Boyle Street Community Services is taking the month of October as a Month of Thanks. We’ll be highlighting partners whose advocacy and support have been instrumental to our success this year.
Have you heard about Four Directions Financial, the ATB agency next to our Community Centre? It’s more than just a bank - it is an innovative approach to banking that ensures that vulnerable Edmontonians can open a bank account with a mainstream financial institution, often for the first time. This week we’re not only celebrating our long and rewarding partnership with ATB Financial, but also the 5th anniversary of Four Direction Financial.
A lot of thought and intention went into opening the Four Directions financial institution. We’ve partnered for a long time with ATB to provide ID services to our community members, and during one of the ID Services meetings with then-Executive Director Julian Daly the question was asked: “What is your vision, where do you see this going?” Julian responded:
“I want to open a bank for our community members.”
This idea stemmed from a very real need that our community members face. “Many of our community members face high barriers to accessing a bank account,” said Marg Archibald, Agency Manager at Four Directions. “Anyone that was receiving benefits from Alberta Works or AISH on a monthly basis, if they could not get a bank account, they were forced to go to money lenders and cash their cheques.” Without access to a mainstream bank because of their lack of ID, community members would be charged high fees to use these cash services. They would also have to carry all their money with them, which made them vulnerable to theft and violence.
ATB and Boyle Street spent over a year consulting with the community and the non-profit inner-city agencies to get a handle on how widespread this need was. When the fact that this was a gap that needed to be filled came to light, Marg was seconded from her job at the time working in Boyle Street’s ID Services and was trained extensively at the ATB branch in Oliver Village (now Unity Sqaure) over a period of six months. Opening in 2016, ATB and Boyle Street are celebrating the fifth anniversary of Four Directions this week.
“ATB has always been about community. We’re considered a niche market, and ATB has a lot of these agencies that are very specifically focused on different communities, and the needs of those specific communities,” Marg said. “It’s a great fit!”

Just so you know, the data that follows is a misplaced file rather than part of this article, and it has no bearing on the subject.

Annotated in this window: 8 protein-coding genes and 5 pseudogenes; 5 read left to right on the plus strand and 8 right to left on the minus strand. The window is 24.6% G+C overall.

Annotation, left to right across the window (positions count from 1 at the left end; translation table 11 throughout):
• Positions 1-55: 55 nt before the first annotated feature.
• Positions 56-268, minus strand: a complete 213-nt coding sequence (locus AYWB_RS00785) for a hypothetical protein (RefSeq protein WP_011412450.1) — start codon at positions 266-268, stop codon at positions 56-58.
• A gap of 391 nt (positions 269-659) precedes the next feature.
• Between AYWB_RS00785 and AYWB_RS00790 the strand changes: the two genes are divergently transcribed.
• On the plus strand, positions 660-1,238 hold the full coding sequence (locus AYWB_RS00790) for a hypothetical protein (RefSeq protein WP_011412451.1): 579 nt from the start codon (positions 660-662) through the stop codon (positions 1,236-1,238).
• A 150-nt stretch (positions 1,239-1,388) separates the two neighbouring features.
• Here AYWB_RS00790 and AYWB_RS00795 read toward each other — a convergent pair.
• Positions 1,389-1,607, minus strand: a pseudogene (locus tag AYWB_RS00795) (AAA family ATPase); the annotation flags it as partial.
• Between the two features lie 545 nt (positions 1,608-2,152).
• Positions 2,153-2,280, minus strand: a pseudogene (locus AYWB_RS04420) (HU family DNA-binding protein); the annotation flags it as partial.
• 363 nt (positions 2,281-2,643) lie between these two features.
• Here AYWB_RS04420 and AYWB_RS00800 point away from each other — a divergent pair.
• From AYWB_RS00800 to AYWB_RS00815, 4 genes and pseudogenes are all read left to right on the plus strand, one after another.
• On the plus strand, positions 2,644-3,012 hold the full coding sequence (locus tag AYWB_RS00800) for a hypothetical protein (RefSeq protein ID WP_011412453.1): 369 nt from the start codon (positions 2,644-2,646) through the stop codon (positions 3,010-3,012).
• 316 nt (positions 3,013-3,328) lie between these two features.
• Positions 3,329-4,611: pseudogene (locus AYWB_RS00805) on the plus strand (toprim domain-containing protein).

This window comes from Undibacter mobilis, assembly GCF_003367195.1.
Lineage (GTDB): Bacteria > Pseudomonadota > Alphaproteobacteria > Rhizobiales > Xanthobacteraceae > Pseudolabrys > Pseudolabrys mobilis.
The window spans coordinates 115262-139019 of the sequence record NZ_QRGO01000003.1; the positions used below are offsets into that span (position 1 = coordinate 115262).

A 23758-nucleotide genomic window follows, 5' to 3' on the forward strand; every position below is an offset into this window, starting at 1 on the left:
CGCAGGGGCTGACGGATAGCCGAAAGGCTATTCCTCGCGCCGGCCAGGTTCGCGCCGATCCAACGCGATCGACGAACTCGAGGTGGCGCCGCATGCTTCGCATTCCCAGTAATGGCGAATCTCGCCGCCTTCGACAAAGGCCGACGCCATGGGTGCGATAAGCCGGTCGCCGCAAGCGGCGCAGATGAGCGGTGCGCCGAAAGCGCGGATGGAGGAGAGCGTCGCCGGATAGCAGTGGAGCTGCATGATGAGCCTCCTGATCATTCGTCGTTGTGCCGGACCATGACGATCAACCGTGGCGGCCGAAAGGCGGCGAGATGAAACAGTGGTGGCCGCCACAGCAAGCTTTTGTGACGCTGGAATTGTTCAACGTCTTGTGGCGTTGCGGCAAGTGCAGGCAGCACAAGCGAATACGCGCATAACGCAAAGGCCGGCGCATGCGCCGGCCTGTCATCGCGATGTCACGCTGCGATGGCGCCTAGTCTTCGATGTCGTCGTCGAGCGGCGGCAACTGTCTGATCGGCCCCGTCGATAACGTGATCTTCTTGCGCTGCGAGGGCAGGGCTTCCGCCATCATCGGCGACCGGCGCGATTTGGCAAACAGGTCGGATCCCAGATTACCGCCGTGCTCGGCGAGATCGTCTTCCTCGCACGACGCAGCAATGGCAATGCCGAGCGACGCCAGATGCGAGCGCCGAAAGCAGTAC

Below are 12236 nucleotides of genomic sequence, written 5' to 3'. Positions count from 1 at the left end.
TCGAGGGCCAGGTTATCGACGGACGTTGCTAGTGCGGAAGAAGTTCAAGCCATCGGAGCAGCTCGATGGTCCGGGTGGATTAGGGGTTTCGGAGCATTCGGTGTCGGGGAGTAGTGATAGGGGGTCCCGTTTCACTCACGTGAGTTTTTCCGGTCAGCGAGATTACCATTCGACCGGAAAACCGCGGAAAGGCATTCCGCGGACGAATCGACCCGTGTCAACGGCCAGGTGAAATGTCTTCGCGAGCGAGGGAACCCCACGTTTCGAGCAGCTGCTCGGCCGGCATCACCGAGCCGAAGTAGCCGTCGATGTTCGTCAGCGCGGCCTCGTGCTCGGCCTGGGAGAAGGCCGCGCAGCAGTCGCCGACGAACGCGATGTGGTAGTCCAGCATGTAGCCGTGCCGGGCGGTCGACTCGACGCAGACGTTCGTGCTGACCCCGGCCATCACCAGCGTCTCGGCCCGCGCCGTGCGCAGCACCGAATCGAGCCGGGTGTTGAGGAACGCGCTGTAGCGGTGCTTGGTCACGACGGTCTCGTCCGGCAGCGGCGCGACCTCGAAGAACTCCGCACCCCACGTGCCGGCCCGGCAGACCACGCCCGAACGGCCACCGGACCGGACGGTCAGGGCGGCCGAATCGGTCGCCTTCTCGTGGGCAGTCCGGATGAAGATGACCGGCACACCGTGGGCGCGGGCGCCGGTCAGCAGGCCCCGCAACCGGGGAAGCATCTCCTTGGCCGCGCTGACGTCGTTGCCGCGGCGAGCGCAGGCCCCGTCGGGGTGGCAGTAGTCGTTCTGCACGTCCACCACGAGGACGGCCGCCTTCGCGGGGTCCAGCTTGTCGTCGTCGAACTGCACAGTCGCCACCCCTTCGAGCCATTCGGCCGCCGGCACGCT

Walking the talk, ATB has a long history of working with communities to meet their needs as well as understanding the history and culture of their niche markets. Right now, there’s a serious movement towards circle facilitation, a vital aspect of Restorative Justice and Indigenous practices, and Marg is part of an Indigenous Champions group that’s currently going through the Indigenous Canada course offered by the U of A and Coursera. “That’s a significant part of understanding the history of colonization and so on” Marg said, a vital part of the movement towards reconciliation.
Marg also emphasized that Four Directions Financial was more than a bank – it was very much an extended family. As a social enterprise, Four Directions is freer to build a “relationship first” model of operation. “We’ve seen people when they’re doing really well and healthy,” Marg stated, “And we’ve seen people struggling with addiction. We see the up and downs, we see the reality, the whole person.” Taking a holistic approach to their clients, Marg says Four Directions can offer wrap around services, meaning services that address other concerns and issues community members might face that aren’t just banking related.
“It’s not just about how much people want to take out of their accounts, it’s about asking ‘are you housed right now, have you been connected to our housing department?’ or ‘if you don’t have your funding